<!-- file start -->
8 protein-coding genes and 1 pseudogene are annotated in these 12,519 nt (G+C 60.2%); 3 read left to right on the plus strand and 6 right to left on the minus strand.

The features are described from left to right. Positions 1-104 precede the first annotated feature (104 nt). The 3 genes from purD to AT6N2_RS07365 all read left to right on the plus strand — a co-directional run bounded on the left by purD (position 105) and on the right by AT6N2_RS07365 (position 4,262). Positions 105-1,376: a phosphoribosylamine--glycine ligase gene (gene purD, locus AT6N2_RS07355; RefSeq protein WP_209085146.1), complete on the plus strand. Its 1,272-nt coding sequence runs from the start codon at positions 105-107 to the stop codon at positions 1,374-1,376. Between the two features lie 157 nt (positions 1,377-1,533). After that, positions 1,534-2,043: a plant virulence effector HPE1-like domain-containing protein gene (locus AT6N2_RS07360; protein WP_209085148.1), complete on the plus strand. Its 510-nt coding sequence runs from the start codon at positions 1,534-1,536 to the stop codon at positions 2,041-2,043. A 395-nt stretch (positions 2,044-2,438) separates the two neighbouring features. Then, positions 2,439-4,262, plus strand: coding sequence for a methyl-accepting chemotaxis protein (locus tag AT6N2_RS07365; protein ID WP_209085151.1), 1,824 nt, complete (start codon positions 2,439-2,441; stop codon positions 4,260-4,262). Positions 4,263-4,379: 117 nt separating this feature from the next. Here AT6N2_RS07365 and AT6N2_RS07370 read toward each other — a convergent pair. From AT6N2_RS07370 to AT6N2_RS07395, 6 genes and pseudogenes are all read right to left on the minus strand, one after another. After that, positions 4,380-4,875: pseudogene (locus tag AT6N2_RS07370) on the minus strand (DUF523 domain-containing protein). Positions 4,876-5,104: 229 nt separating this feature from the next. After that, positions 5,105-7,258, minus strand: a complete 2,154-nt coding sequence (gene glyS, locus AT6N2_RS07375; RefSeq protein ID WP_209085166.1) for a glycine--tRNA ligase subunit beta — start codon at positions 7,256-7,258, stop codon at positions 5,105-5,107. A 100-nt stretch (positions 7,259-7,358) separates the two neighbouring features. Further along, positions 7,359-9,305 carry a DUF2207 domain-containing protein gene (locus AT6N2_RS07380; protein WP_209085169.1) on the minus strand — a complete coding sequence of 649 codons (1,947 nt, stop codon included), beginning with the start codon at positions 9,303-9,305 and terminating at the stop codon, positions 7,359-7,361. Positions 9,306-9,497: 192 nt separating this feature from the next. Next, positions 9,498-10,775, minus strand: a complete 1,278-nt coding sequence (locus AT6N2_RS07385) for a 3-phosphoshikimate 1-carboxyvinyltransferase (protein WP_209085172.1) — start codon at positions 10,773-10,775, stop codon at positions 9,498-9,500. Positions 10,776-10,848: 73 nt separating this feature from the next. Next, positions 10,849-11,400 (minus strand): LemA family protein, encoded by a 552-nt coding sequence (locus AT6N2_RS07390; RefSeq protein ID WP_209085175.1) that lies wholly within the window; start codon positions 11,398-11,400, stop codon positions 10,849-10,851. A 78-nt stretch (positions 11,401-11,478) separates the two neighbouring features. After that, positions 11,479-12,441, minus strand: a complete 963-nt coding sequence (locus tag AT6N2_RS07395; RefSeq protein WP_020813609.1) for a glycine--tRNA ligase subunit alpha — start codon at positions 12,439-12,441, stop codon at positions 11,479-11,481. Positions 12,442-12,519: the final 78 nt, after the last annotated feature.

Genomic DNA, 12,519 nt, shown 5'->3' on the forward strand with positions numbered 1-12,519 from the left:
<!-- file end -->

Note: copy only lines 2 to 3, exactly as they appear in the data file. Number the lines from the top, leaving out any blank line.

The features are described from left to right. Positions 1-104 precede the first annotated feature (104 nt). The 3 genes from purD to AT6N2_RS07365 all read left to right on the plus strand — a co-directional run bounded on the left by purD (position 105) and on the right by AT6N2_RS07365 (position 4,262). Positions 105-1,376: a phosphoribosylamine--glycine ligase gene (gene purD, locus AT6N2_RS07355; RefSeq protein WP_209085146.1), complete on the plus strand. Its 1,272-nt coding sequence runs from the start codon at positions 105-107 to the stop codon at positions 1,374-1,376. Between the two features lie 157 nt (positions 1,377-1,533). After that, positions 1,534-2,043: a plant virulence effector HPE1-like domain-containing protein gene (locus AT6N2_RS07360; protein WP_209085148.1), complete on the plus strand. Its 510-nt coding sequence runs from the start codon at positions 1,534-1,536 to the stop codon at positions 2,041-2,043. A 395-nt stretch (positions 2,044-2,438) separates the two neighbouring features. Then, positions 2,439-4,262, plus strand: coding sequence for a methyl-accepting chemotaxis protein (locus tag AT6N2_RS07365; protein ID WP_209085151.1), 1,824 nt, complete (start codon positions 2,439-2,441; stop codon positions 4,260-4,262). Positions 4,263-4,379: 117 nt separating this feature from the next. Here AT6N2_RS07365 and AT6N2_RS07370 read toward each other — a convergent pair. From AT6N2_RS07370 to AT6N2_RS07395, 6 genes and pseudogenes are all read right to left on the minus strand, one after another. After that, positions 4,380-4,875: pseudogene (locus tag AT6N2_RS07370) on the minus strand (DUF523 domain-containing protein). Positions 4,876-5,104: 229 nt separating this feature from the next. After that, positions 5,105-7,258, minus strand: a complete 2,154-nt coding sequence (gene glyS, locus AT6N2_RS07375; RefSeq protein ID WP_209085166.1) for a glycine--tRNA ligase subunit beta — start codon at positions 7,256-7,258, stop codon at positions 5,105-5,107. A 100-nt stretch (positions 7,259-7,358) separates the two neighbouring features. Further along, positions 7,359-9,305 carry a DUF2207 domain-containing protein gene (locus AT6N2_RS07380; protein WP_209085169.1) on the minus strand — a complete coding sequence of 649 codons (1,947 nt, stop codon included), beginning with the start codon at positions 9,303-9,305 and terminating at the stop codon, positions 7,359-7,361. Positions 9,306-9,497: 192 nt separating this feature from the next. Next, positions 9,498-10,775, minus strand: a complete 1,278-nt coding sequence (locus AT6N2_RS07385) for a 3-phosphoshikimate 1-carboxyvinyltransferase (protein WP_209085172.1) — start codon at positions 10,773-10,775, stop codon at positions 9,498-9,500. Positions 10,776-10,848: 73 nt separating this feature from the next. Next, positions 10,849-11,400 (minus strand): LemA family protein, encoded by a 552-nt coding sequence (locus AT6N2_RS07390; RefSeq protein ID WP_209085175.1) that lies wholly within the window; start codon positions 11,398-11,400, stop codon positions 10,849-10,851. A 78-nt stretch (positions 11,401-11,478) separates the two neighbouring features. After that, positions 11,479-12,441, minus strand: a complete 963-nt coding sequence (locus tag AT6N2_RS07395; RefSeq protein WP_020813609.1) for a glycine--tRNA ligase subunit alpha — start codon at positions 12,439-12,441, stop codon at positions 11,479-11,481. Positions 12,442-12,519: the final 78 nt, after the last annotated feature.

Genomic DNA, 12,519 nt, shown 5'->3' on the forward strand with positions numbered 1-12,519 from the left: